Speaking out for People with
 Intellectual and Developmental Disabilities

John Henry's Story

By June Peach, Louisiana

Our son has been successful because of a 10 year period he lived in a large facility and because he works daily in a large facility now while living at home.  He is now 47.   Here is his story:

During the 10 years he was there he learned independence and to do many things by himself and when to ask for help as well as how to help the physically handicapped men living with him.  Returning home on his 17th birthday, John Henry went to public school until he reached the age of 23.  Since then he has been employed by Pecan Grove Training Center for 24 years and is able to live at home and use the independent skills he learned at Ruston State. 
 
John Henry is employed at Pecan Grove Training Center as a dishwasher, food scraper, and pot cleaner and the person who puts deliveries on the shelves and/or in the freezer/refrigerator.  He rides city buses to and from work.  He uses independent skills he learned while at Ruston State School in order to accomplish all of this.  John Henry has been raised by the central Louisiana community.  Families like their children being around him to help them learn tolerance and acceptance of people who seem “to be different” – people of God in different religions particularly open their arms to him. 
 
John Henry loves God and he knows God loves him.  He has been an avid “church-goer” and attends often in 1 week a Methodist service, a Baptist service, a Pentecostal service and a Catholic Mass. 
 
We have not been able to keep him from kissing or hugging the pretty ladies.  He is always on the “go” and ready for action and does not like to sit and do nothing.  The local high schools use him as a runner and a water boy at their athletic events which means so much to him.  Louisiana College coaches, team players and their families even welcome him. 
 
 He visits nursing homes and helps when events come to town (circuses, rodeos, etc)  he helps get the residents from vehicles to inside the event and then helps at the end to get residents back into vehicles. 
 
For almost 30 years John Henry has had a Thanksgiving Day Parade, twice around the block in his neighborhood around 5 o’clock.  He has watched the Macy’s Parade and the Philadelphia Mummers Parade, eaten too much, watched football and at 11 years of age wanted to be in a parade.  Two of his uncles and his daddy got out pots and pans and began to walk down the block with him and neighbors who were tired of being inside came out to see what was happening and joined in.  Now the City Police, City Marshall, Sheriff, and deputies, the fire department, the ambulance company, the high school bands and over 200 people join in the twice around the block parade with John Henry in the lead with his whistle directing everyone.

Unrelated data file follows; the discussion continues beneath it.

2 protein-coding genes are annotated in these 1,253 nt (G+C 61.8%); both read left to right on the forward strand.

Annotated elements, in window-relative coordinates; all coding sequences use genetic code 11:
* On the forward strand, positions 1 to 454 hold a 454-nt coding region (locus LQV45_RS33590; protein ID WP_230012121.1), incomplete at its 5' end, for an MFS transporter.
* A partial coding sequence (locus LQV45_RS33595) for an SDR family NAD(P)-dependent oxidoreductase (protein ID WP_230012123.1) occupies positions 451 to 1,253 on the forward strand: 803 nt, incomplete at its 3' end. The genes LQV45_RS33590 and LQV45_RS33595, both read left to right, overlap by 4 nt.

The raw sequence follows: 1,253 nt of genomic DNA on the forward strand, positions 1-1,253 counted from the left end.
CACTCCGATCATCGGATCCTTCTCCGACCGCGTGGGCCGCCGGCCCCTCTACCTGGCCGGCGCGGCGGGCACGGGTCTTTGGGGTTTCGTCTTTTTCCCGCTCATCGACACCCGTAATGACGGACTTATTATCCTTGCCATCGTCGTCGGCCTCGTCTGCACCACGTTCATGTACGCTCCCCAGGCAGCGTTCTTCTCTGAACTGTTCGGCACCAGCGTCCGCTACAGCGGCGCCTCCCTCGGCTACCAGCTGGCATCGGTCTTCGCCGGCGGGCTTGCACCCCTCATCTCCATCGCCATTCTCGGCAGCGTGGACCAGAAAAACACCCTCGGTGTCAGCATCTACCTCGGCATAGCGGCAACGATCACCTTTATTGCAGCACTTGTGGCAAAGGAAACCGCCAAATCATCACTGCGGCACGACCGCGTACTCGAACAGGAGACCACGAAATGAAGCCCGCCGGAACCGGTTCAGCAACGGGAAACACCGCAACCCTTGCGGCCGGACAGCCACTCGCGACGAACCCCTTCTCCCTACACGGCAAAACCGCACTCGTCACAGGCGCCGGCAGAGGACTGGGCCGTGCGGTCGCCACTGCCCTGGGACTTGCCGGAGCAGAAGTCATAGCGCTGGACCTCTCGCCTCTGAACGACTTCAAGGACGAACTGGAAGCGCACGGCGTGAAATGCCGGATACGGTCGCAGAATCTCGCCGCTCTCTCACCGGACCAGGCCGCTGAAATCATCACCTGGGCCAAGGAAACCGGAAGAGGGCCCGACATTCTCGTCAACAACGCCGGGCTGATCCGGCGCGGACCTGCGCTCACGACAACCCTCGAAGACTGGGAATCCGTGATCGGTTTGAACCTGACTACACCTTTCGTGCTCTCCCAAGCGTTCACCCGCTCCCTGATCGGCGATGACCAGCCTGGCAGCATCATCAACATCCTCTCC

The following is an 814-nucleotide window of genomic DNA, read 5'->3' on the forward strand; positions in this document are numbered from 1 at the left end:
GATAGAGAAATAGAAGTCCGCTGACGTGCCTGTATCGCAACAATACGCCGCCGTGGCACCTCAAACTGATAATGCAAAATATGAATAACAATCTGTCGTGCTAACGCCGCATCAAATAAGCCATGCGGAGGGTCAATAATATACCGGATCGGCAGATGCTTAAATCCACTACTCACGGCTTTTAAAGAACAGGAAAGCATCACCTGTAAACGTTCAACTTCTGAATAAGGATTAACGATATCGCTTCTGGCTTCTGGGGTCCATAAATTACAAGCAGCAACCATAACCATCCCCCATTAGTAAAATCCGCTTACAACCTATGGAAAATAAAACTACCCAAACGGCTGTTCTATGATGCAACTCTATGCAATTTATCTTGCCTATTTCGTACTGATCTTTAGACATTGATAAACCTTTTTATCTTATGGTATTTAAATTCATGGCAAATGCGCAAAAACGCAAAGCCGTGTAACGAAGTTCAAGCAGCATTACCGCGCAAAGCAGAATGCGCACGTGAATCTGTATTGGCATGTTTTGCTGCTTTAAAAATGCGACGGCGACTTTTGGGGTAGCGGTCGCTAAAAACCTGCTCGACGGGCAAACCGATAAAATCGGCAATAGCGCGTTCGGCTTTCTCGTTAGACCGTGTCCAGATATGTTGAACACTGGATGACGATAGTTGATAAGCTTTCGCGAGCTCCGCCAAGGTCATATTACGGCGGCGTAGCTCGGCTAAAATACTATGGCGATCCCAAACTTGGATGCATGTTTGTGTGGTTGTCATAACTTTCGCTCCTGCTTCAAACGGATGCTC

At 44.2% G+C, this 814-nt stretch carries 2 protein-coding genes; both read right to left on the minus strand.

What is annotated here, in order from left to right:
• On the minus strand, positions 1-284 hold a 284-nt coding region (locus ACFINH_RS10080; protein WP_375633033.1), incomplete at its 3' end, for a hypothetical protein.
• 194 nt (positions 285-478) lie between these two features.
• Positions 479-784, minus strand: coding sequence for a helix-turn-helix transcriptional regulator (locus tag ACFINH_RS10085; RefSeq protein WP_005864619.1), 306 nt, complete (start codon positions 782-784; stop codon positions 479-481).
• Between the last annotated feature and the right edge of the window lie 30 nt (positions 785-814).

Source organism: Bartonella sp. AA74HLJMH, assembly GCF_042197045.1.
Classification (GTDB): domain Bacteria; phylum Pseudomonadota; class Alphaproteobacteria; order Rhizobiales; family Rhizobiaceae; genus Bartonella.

He rides his bike all over and the community watches over him – many bringing him home with his bike in the back of their car or truck when the weather turns bad, he is out of his area, or any excuse he can find. 
 
When John Henry’s dad and I asked “Why” God answered with “Why not” and we took that and became strong advocates for the mentally retarded.  Our company manages a 120 bed residential training center, one daughter and one granddaughter are special education teachers. 
 
There is no one answer right for everyone – some need institutional care, some group home or supervised independent living and some can make it at home.  Because of Ruston State School and all the skills he learned while there, John Henry is able to live at home today. 
 
VOR must continue to fight for individual rights.  John Henry enriches the life of so many and has taught me so much.  Don’t try to fit everyone in the same mold – you are different and have different opinions – so are and do our special people.  God made us all. 
 
Thank you VOR for all you do to get our message to the masses.